“We used to just jam and play other people’s songs,” says Sleightholm. “Then we all moved away and started writing our own. We’d write songs and send them to each other. We really started liking each other’s stuff.”
They got the idea into their heads that they should form a band. In each city they lived in, they began to perform as Thee Hoolies to get their name while deciding which town to settle in. Eventually, they all found themselves in Regina. “Nice long winters,” says Floyd of what brought them to the Queen City. “Keeps you inside, out of trouble.”
As a group, no one person can claim the title “frontman.” All four Hoolies share vocal duties – along with bass, electric and acoustic guitars, keyboard and harmonica – from song to song.
“We’re all pretty limited on our instrument abilities – we give the song only what it needs and not much more than that, usually. We play every instrument like a guitar,” says Sleightholm.
This approach gives the band a divergent sound depending on the line-up of musicians deployed. Nothing shows this more than the self-titled EP, which will be celebrated at the upcoming double album release with Rah Rah. From barn-burner “(Baby, You’re The) Blood On My Doorpost” to the sweet and pretty “Bones” to the dark folk-rock tune “Crime” all the way down to the lyrically-impressive “Sunsets” and the rousing closing classic “Leavin’,” the EP is a diverse collection of songs.
Impressively, the EP was recorded and mixed by the band themselves. Most time, basement studio work yields crappy recordings destined for MySpace Hell. Thee Hoolies, however, managed to pull it off.
“It was fluke, really,” says Palmier. “We were going to record a bunch of songs but then we figures we were running out of time. We just looked at the songs we had almost completed and it fit. It worked out perfectly.”
When you have four fine fellows working on an album, that doesn’t hurt either. Having an extra hand in the recording process isn’t the only bonus to having this many truly involved – if one can’t sing one night, someone else can sub.
Floyd describes one such occasion.
“One of the guys just ate something they shouldn’t have,” says Floyd. “They thought they could eat it for breakfast and they ended up not eating it till two in the afternoon.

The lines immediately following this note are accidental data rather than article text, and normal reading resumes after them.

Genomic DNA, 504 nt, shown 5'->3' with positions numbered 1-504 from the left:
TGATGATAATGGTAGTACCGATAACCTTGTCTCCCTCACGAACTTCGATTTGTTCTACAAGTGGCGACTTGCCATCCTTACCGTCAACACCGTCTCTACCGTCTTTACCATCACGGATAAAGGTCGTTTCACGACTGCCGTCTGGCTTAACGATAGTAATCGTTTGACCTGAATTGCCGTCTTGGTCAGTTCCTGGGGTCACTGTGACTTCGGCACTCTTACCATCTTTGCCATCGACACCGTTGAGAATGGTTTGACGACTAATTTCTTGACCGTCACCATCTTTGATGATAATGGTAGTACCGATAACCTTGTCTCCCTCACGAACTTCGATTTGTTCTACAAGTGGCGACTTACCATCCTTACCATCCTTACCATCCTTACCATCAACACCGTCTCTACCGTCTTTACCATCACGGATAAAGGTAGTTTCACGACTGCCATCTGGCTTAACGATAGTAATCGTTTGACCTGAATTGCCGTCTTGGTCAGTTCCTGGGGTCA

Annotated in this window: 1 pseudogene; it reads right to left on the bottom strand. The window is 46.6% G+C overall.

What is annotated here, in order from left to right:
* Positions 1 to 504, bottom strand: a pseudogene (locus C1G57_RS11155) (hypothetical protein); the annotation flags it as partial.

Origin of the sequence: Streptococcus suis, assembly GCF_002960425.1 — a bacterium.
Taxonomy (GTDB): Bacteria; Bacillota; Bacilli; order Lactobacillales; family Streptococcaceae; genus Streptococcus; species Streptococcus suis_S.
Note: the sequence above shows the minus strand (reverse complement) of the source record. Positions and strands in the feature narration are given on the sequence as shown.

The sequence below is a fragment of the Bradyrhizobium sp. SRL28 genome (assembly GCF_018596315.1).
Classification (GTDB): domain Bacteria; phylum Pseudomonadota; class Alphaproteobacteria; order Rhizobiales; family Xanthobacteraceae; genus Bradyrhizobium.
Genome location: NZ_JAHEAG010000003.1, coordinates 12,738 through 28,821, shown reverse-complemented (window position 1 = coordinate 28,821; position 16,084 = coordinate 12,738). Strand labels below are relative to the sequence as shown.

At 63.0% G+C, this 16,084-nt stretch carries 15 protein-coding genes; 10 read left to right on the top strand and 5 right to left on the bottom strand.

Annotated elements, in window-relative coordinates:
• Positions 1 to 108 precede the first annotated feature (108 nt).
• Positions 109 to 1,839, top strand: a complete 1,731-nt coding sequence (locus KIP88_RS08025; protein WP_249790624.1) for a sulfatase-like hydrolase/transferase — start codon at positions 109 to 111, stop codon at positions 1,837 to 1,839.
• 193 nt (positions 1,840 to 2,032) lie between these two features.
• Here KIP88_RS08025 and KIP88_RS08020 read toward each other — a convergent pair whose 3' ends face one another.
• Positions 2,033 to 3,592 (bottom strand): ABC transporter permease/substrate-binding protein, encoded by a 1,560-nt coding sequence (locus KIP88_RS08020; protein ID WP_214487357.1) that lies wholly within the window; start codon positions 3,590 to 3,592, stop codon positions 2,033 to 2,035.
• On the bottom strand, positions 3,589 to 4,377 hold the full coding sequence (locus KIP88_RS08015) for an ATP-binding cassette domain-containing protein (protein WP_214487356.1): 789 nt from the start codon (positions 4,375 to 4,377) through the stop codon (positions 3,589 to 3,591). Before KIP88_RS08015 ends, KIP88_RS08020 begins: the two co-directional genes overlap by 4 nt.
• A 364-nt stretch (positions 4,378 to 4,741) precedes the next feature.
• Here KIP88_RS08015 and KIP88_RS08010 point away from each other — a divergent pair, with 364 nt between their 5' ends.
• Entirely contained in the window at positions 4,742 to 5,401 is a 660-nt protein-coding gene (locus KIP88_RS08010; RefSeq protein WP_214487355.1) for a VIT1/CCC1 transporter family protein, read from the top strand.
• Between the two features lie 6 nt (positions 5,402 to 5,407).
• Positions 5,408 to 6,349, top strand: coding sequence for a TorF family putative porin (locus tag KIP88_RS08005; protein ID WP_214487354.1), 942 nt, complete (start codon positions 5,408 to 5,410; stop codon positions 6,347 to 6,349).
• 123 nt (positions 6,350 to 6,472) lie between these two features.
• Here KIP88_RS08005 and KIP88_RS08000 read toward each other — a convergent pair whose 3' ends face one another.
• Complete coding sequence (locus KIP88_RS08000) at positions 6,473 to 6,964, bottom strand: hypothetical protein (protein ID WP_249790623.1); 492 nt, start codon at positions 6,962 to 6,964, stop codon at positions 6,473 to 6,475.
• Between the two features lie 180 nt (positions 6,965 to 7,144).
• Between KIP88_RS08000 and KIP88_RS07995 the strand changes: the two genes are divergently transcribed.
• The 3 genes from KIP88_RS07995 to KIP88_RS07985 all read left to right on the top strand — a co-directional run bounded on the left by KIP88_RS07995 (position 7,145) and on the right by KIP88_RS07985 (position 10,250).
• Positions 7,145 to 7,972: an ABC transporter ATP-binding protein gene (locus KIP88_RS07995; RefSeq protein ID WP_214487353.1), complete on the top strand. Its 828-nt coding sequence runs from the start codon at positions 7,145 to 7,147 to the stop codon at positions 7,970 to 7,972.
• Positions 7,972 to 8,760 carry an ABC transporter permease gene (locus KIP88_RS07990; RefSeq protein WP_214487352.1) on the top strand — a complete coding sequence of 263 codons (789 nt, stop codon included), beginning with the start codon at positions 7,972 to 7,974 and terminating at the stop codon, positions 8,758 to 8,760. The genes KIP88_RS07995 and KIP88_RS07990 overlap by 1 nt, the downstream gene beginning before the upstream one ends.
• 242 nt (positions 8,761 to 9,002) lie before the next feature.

“Then, we found him looking at men’s fitness magazines, talking about how every single Bob Dylan was the best song ever.”
All in a day’s work for a band on a mission.

- Prairie Dog (Sept. 11-24, 2008)

"Review from website"

"On both the inside and outside cover we see a surreal collage in which a diversity of human and animals is pictured. Life is weird, so much is clear. We find this also in the music of this Canadian band 'Thee Hoolies'. The band was formed exactly one year ago (January 2008) and consists of 4 gentlemen who all act as songwriter, musician and producer on this debut EP. The EP consists of 5 songs, a 23 minute long introduction which was simply delightful. Remarkable that a 'new' band can make such a well [composed] first album. The compositions surprised us by their intrinsic beauty and maturity. We heard (amongst other instruments) lap steels, drums, guitars and even an accordion which makes us remember the captivating music of The Band, The Doors, The Jayhawks, The Triffids, the acoustic Beck or even Fleet Foxes. The band is influenced by much more. On their MySpace page they name as their most important influences: ‘Hula Hoops, Rainy Days & Cold Winters’. Songs, with titles such as ‘Crime…’, ‘Bones’, ‘Sunsets’, ‘(Baby You’re The) Blood On My Doorpost’ and ‘Leavin,'’’ possess the enchanting captivation of musical times long past, but are, like in the best surreal tradition, at the same time original and contemporary. The psychedelic-folk of Thee Hoolies is, in our opinion, perhaps most comparable with an irresistible drug, a bit more addicting after each 'use'. The band toured the west of Canada last summer and plans a full length CD for the summer of 2009. We can hardly wait. Thee Hoolies are the first big discovery of the year." Translated to English from Dutch website -, Feb. 2009


THEE HOOLIES EP is out now!
Available at cdbaby & iTunes.



Thee Hoolies are a four-piece psych/folk band from Regina, Saskatchewan. Since officially forming in January of 2008 Thee Hoolies have kept their hands at the plough, playing many shows locally and regionally, recording their debut self-titled EP and touring western Canada. With a wide range of influences, including The Band and Devendra Banhart, Thee Hoolies have a "divergent sound... [Which is shown best] on their self-titled EP," released in September 2008. The band consists of four songwriters who share lead vocals and all other instrument duties. They have shared the stage with such bands as The Sadies, The High Dials and Rah Rah. They are currently settling in to begin work on their full-length album that they hope will be ready for release summer 2009, to coincide with a Canadian tour. Also, they will be doing a tour of western Canada in February 2009, so keep your ears open.